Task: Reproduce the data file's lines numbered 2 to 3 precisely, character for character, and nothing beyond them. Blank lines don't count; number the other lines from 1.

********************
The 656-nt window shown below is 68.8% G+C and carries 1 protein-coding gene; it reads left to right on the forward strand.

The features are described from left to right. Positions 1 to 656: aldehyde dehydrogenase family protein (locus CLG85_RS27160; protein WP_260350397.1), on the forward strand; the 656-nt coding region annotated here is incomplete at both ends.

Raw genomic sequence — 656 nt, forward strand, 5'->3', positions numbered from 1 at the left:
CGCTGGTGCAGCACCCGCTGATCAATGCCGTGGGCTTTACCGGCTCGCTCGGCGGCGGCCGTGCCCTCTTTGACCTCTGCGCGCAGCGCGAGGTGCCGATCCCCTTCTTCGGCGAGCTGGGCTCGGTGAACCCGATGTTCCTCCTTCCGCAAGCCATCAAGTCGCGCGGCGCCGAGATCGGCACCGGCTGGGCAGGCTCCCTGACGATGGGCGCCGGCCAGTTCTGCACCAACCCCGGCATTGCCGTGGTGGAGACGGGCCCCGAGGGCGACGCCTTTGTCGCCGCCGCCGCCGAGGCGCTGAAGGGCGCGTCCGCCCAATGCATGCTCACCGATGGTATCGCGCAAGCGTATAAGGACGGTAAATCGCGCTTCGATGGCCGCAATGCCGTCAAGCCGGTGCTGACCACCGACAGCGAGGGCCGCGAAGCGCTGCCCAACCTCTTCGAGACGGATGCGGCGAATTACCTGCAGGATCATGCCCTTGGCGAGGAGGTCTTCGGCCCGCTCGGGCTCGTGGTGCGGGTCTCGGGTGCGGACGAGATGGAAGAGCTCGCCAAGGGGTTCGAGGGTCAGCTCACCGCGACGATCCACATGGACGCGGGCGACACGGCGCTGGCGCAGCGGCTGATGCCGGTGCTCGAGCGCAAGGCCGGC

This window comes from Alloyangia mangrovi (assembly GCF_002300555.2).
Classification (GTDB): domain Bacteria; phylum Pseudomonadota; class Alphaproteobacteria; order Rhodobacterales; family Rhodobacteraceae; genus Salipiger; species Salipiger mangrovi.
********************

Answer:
The features are described from left to right. Positions 1 to 656: aldehyde dehydrogenase family protein (locus CLG85_RS27160; protein WP_260350397.1), on the forward strand; the 656-nt coding region annotated here is incomplete at both ends.

Raw genomic sequence — 656 nt, forward strand, 5'->3', positions numbered from 1 at the left: